Rashaand Sass of KIPP DC KEY Academy greets a student in August 2018. (Keith Lane for The Washington Post)
Columnist

Education scholars Joanne Golann and Mira Debs recently attempted to define the important term “no-excuses schools” in an online Education Week commentary. They got the common view of those controversial institutions right.

But the no-excuses model was born two decades ago. Are the schools now what they were then? Education debates should not depend on what was happening in the 1990s.

Golann, at Vanderbilt University, and Debs, at Yale University, listed five networks: KIPP, Uncommon Schools, Success Academy, YES Prep and Achievement First. They are good examples of the no-excuses species. All are successful charter school groups with mostly students from impoverished areas, college-prep curriculums and longer school days.

Here are, according to the scholars, the qualities they share:

“No-excuses students are typically required to wear uniforms, sit straight, with their hands folded on the table, and their eyes continuously on the teacher. At breaks, they walk silently through the halls in single-file lines. Students who follow these stringent expectations are rewarded with privileges, while violators are punished with demerits, detentions, and suspensions.”

Do no-excuses schools still look like that? I found the following.

Students wearing uniforms: That continues to be the rule. It is not unusual. Many private schools have uniforms. Twenty-one percent of public schools require them. Charters, no-excuses or otherwise, constitute only 6 percent of public schools.

Sitting straight in class with hands folded on the table and eyes continuously on the teacher: Those were the rules when I started visiting KIPP schools in 2001, but no longer. All five networks have moved toward more student interaction. Kids are supposed to focus on whoever is talking, teacher or not. Success Academy spokeswoman Ann Powell said its elementary schools have rug spots, where students sit not in straight rows but crisscross so they can see one another.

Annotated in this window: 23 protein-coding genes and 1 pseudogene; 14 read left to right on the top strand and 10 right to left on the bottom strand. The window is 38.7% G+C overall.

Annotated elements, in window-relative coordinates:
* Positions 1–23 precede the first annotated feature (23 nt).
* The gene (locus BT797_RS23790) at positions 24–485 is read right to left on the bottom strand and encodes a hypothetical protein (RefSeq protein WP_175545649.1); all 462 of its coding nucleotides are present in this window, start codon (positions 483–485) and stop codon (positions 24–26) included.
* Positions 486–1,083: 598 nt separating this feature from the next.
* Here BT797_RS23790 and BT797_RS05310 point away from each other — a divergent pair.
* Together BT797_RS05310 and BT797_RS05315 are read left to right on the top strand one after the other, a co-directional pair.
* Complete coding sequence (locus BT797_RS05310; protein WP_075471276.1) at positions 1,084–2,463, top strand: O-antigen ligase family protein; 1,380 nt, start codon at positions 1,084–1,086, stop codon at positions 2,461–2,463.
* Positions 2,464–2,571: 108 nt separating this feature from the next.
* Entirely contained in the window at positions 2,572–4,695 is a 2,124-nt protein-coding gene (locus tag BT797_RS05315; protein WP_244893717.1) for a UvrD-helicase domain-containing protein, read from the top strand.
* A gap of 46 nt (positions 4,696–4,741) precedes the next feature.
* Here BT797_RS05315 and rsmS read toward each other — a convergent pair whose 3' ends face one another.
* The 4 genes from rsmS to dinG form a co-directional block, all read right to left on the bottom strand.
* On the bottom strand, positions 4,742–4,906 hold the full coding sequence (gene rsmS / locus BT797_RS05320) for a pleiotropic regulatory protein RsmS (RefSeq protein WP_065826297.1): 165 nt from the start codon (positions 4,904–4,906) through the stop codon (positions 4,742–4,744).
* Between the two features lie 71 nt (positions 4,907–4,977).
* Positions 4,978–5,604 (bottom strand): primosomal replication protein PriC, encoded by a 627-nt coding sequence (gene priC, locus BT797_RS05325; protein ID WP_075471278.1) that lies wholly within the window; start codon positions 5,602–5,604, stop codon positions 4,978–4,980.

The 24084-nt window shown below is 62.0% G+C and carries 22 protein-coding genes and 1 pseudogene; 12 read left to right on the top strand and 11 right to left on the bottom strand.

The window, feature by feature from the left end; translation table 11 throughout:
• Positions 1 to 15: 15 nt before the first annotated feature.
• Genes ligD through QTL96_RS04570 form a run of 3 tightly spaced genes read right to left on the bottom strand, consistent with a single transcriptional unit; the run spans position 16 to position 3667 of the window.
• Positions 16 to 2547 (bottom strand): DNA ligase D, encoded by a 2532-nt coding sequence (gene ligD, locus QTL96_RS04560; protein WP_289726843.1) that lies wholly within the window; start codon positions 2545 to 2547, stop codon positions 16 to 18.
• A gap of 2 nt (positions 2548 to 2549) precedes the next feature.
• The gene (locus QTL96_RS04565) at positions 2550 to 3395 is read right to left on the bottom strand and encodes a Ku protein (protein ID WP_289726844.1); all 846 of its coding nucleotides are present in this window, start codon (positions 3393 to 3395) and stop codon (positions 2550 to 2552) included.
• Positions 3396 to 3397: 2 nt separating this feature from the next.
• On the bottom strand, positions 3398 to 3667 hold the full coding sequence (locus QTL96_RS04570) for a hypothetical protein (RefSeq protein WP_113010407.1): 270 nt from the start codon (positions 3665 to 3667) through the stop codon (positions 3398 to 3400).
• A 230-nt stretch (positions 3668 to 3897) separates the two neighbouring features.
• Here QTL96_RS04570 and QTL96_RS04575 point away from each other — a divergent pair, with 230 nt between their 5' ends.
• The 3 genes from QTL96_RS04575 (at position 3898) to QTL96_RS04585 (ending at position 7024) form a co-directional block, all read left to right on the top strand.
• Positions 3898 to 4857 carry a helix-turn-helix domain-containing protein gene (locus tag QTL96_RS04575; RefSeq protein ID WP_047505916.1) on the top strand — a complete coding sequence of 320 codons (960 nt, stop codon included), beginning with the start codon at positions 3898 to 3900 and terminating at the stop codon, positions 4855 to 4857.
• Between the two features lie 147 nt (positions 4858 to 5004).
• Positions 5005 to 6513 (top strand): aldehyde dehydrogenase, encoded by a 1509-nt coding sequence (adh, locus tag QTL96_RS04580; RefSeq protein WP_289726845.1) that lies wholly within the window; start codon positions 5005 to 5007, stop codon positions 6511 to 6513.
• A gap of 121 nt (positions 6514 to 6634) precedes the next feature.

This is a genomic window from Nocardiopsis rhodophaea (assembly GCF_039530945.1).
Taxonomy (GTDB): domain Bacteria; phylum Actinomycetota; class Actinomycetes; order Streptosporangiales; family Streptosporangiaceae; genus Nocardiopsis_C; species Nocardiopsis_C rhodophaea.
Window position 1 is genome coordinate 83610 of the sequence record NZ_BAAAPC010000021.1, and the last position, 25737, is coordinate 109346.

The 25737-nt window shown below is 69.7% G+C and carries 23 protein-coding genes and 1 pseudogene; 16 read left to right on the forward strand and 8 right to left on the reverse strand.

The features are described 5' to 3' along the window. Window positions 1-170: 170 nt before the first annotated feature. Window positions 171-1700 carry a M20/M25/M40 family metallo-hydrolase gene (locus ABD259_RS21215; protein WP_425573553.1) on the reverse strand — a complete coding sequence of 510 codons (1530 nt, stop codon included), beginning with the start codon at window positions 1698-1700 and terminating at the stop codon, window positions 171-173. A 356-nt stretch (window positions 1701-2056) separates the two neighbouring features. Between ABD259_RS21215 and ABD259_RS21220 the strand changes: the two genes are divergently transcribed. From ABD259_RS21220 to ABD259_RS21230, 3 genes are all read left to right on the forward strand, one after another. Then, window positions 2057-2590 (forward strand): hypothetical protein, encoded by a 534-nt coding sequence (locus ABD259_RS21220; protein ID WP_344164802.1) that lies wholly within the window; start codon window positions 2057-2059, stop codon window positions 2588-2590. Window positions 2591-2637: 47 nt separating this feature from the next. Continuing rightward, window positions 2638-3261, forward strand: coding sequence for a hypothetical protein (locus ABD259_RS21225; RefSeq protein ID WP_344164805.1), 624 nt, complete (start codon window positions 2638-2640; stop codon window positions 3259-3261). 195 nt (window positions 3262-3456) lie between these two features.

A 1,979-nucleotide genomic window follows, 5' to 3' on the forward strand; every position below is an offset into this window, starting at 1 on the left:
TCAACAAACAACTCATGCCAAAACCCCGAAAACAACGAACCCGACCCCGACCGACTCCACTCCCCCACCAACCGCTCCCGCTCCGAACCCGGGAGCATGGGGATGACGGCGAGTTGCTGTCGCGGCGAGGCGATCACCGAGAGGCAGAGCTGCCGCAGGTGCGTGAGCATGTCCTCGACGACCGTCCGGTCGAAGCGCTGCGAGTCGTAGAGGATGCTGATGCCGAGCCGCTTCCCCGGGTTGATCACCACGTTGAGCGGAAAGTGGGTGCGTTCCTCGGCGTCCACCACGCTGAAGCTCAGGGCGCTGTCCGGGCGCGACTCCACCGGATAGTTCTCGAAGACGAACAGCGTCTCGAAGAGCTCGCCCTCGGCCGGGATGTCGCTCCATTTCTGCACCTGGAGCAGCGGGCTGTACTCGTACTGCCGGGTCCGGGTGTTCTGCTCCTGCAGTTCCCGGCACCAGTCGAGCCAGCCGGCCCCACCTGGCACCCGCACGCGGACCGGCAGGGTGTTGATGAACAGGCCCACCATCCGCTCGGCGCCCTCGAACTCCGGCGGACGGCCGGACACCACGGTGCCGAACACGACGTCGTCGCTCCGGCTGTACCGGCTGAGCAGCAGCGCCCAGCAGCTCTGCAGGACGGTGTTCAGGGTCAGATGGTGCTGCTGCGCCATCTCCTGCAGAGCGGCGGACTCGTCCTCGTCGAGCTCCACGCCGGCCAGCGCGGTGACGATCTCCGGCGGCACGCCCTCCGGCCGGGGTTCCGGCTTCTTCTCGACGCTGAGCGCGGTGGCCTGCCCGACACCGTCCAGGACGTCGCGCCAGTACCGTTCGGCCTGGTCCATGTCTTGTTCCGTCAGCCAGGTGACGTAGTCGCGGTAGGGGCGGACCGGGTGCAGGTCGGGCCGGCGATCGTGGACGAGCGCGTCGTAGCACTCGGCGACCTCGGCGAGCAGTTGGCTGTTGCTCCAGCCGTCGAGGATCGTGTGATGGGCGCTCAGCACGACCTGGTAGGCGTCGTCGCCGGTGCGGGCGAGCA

Walking silently through the halls in single-file lines: That is no longer the rule in these networks. “Not all transitions are silent across all our schools,” Achievement First spokeswoman Amanda Pinto said. Angela Rodriguez, spokeswoman for YES Prep, said, “We expect students to connect and socialize with teachers and peers during class transitions.”

Rewarding with privileges those who follow stringent expectations: The five networks say their expectations aren’t “stringent.” (Dictionary synonyms for that word include “extreme” and “harsh.”) It is difficult to see how listening in class, doing homework and being polite fit that adjective. “Our expectation is that given the same chance of a high-quality education as their more affluent peers, our students can and do succeed at the same high levels,” said Barbara Martinez, spokeswoman for Uncommon Schools.

Punishing violators with demerits, detentions and suspensions: KIPP spokeswoman Maria Alcon-Heraux said “after much research combined with student and family feedback,” her network has discontinued most of the rewards and repercussions. Like other networks, KIPP has introduced restorative justice for student misbehavior. Students and educators sit down to sort out what happened.

The networks say the word “punish” is also misleading. “Every school, every classroom, every teacher has consequences when students do things they shouldn’t. It’s silly to say this is a charter school move,” Martinez said.

Even within the same network, different schools have evolved in different ways. Some may stick to old ways, but the trend away from strict rules has been evident for many years. Networks that once started with middle-schoolers who needed better classroom habits right away now have elementary schools to establish learning routines.

In general, no-excuses has become a term loaded with out-of-date stereotypes. “Our schools’ aim is to connect potential with opportunity and to encourage students to develop their best thinking,” Pinto said.

Golann and Debs acknowledge that the schools have added restorative justice and made other adjustments. “We are encouraged by the public self-criticism and reevaluation happening in these networks,” Golann told me, although she said she thinks there has been less change than I do.

Simplistic labels can obscure important improvements. Innovations in both regular and charter schools, such as the growth of research writing, aren’t even part of the no-excuses debate. BASIS and IDEA charters have made college-level Advanced Placement their basic curriculums. That goes far beyond what most of the five networks have done.

Golann and Debs made their own contribution to fresh thinking by showing in their article what is happening in Montessori schools, a century-old approach reborn. No-excuses is so 20th century. Let’s talk about something new.